High Representative Kane describes possible WMD control futures
The NATO Conference on WMD Arms Control, Disarmament and Non-Proliferation was the tenth of its kind. Kane praised the annual event for addressing the issue of disarmament, as well as WMD terrorism, while acknowledging the difficult road ahead.
"It is of course unfortunate that progress in these areas has proven to be so difficult over the years, especially given the many political, strategic, and economic benefits that would flow from real advances in these fields," Kane said.
Kane said achievements in bilateral nuclear arms control over the past ten years were modest at best, citing agreements that do not require the destruction of bombs or warheads and arsenal reductions with little verification or oversight.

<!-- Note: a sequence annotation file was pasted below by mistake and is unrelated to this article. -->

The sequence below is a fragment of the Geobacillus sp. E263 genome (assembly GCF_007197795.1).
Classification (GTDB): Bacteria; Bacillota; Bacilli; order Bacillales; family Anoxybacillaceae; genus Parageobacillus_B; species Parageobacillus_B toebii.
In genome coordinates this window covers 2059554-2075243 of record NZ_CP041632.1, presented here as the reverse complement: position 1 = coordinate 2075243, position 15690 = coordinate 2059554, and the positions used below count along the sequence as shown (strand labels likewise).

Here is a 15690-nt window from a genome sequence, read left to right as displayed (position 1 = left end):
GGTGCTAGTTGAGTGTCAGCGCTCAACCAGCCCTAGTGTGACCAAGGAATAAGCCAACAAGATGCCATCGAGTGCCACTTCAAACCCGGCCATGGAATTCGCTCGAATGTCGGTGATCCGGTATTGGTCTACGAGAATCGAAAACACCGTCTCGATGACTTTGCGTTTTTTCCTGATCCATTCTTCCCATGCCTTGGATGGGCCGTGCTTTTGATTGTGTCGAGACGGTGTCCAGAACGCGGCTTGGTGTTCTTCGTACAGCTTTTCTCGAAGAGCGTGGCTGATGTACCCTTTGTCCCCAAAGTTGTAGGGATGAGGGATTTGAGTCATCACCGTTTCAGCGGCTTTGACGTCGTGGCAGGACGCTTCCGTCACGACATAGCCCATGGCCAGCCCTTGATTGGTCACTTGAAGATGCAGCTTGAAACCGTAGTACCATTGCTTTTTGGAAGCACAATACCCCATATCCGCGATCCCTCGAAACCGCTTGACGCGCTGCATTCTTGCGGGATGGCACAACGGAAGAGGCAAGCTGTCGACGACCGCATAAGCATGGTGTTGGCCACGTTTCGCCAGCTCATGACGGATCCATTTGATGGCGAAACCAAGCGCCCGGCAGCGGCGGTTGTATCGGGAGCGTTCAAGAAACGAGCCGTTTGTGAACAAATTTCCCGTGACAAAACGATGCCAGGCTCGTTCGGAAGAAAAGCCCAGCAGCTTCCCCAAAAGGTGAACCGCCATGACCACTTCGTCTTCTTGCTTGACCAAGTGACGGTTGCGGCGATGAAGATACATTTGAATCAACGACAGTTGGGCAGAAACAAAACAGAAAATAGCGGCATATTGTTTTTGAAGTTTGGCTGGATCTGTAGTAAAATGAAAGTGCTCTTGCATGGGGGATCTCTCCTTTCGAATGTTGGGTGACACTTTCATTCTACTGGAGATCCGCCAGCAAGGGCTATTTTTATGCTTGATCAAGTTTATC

In the field of disarmament, Kane noted the modernization of nuclear weapons and said it was the greatest political threat to non-proliferation.
Kane spoke about three potential futures for WMD control. One envisioned a sustained commitment to eliminate all nuclear weapons worldwide to avoid their use. Another possible future would be to treat nuclear weapons separately from chemical and biological arms.
The third path forward, Kane said, would be to adopt a policy that would reduce both WMDs and conventional arms.